At your ideal school, you wouldn’t divide your learning into individual segments — math, science, English, history, etc. Instead, you’d connect your learning with real world experiences that require you to develop more than one skill at a time and develop practical skills for problem solving, critical thinking, and collaboration. You’ll do this by constructing a personalized Learning Plan that steers you toward excellence in our five Learning Goals.
How do you take in and express ideas? What do you want to get across when you communicate? This learning goal asks students to think about their audience, to discover and work with a wide variety of reading materials, to develop listening and interviewing skills, to become proficient in using technology to communicate, to approach subjects creatively, and to consider other languages.
How do you prove that something is true? This learning goals asks our students to think like a scientist, to develop essential questions, research previous studies, formulate hypotheses, design tests and understand controls, collect and analyze data, question their conclusions, and exhibit their results.
How do you measure, compare, and represent the data related to your subject? The QR learning goal focuses students to become quantitatively literate, to use numbers to evaluate their hypotheses, to collect and operate on numerical information, generate estimates, measure shapes, spot trends, make predictions, show correlations, and represent patterns using formulas, diagrams, and graphs. It asks them to approach their subject thinking like a mathematician.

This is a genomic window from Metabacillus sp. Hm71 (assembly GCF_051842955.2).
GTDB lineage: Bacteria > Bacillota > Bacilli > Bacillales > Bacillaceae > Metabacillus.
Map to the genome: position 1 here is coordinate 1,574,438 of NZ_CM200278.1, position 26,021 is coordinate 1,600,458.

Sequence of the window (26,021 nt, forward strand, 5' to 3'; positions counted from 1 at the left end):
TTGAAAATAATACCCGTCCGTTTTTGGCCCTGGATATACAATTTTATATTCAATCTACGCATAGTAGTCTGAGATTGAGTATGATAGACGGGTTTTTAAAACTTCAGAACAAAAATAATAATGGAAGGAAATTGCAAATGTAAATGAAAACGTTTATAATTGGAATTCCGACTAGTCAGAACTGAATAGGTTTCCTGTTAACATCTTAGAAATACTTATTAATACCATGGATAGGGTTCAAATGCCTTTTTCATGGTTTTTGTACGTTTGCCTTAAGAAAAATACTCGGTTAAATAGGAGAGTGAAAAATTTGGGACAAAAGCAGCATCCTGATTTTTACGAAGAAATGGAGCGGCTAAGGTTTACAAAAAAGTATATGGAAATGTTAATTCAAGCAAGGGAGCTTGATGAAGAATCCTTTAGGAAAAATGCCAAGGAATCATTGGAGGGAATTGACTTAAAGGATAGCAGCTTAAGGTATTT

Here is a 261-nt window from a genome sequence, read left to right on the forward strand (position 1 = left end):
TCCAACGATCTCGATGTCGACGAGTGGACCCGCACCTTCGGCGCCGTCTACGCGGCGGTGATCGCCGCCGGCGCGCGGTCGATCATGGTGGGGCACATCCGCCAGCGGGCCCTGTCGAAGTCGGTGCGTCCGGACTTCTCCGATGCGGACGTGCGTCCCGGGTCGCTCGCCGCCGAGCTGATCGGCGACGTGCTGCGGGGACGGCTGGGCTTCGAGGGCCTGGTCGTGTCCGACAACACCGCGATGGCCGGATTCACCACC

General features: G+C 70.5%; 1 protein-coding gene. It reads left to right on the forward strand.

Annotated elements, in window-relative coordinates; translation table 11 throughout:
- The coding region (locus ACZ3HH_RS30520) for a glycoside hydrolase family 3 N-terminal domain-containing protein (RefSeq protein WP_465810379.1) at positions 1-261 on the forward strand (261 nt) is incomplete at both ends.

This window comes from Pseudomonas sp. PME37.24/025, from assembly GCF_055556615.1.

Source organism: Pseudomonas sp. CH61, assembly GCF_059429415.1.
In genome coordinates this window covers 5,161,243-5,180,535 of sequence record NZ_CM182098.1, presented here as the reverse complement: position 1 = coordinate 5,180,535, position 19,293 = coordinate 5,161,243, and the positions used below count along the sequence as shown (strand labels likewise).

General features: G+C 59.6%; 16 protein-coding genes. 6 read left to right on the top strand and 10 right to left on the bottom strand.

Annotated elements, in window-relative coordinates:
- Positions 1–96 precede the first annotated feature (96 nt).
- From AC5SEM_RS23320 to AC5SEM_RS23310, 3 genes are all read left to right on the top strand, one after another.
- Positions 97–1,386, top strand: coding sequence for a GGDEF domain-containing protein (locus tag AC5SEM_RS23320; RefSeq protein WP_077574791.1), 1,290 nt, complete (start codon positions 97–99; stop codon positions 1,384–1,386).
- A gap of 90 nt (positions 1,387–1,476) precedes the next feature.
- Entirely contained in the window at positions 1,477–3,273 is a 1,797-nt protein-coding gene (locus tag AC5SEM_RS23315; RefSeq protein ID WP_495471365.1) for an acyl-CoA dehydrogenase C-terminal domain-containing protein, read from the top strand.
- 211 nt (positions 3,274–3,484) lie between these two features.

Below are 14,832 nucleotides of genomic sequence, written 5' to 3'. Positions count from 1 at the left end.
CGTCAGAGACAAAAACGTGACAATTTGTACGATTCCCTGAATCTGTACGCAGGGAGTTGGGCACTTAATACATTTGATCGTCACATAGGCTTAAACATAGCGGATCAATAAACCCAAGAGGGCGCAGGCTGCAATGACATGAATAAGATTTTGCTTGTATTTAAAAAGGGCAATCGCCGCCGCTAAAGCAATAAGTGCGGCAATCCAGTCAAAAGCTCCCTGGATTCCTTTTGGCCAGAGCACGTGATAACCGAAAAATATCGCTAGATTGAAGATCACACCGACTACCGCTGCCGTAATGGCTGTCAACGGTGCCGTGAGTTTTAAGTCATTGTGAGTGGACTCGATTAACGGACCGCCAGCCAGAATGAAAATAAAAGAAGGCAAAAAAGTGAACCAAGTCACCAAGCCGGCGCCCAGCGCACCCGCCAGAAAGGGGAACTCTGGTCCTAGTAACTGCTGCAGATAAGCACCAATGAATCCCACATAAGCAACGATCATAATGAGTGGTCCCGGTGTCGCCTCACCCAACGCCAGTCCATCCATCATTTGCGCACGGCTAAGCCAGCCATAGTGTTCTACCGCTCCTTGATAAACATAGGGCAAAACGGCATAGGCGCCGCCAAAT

What are other people’s perspectives on the subject? Students with a strong sense of social reasoning look at diverse communities to discover the effects of their subject. They ask “Who cares about this? To whom is it important?” They look at the history of the subject, how it has changed over time, and investigate who has benefitted and who has been harmed. They uncover people’s beliefs about the subject, map the social systems in place around it, ask themselves the ethical questions generated by it, and reflect on what should be done about it. They think like historians and like anthropologists.
What do you bring to this process? The PQ learning goal forces students to reflect on their own abilities as a learner and as an human being. It helps them develop a sense of respect, empathy, responsibility, honesty, and perseverance. It teaches time management and organization, leadership and cooperation. It also seeks to enhance their sense of community.
Putting It All Together
Everything you do at LiHigh School will be addressed toward one or more of those Learning Goals, but it will almost always come from your unique interests and passions.
For example, if you’re interested in hunting and fishing, the Quantitative Reasoning part of your Learning Plan might see you surveying the number of trout in a local river, while Empirical Reasoning might ask you to prove that deer are more active when the barometric pressure is changing. For Communications, maybe you’ll blog about your ice-fishing adventures during the winter season. For Social Reasoning, maybe you’ll write a paper about the importance hunting can play in the strengthening of family bonds. And for Personal Qualities, maybe you’ll take a group of schoolchildren fishing, helping you develop your leadership skills while also serving the greater community.
But here’s the best part: if you’re a student who is more interested in — say, opera — rather than hunting and fishing, then your Learning Plan will be completely different!
LiHigh School doesn’t try to fit our students into a predetermined mold. Instead, we help them to become better versions of what they already are.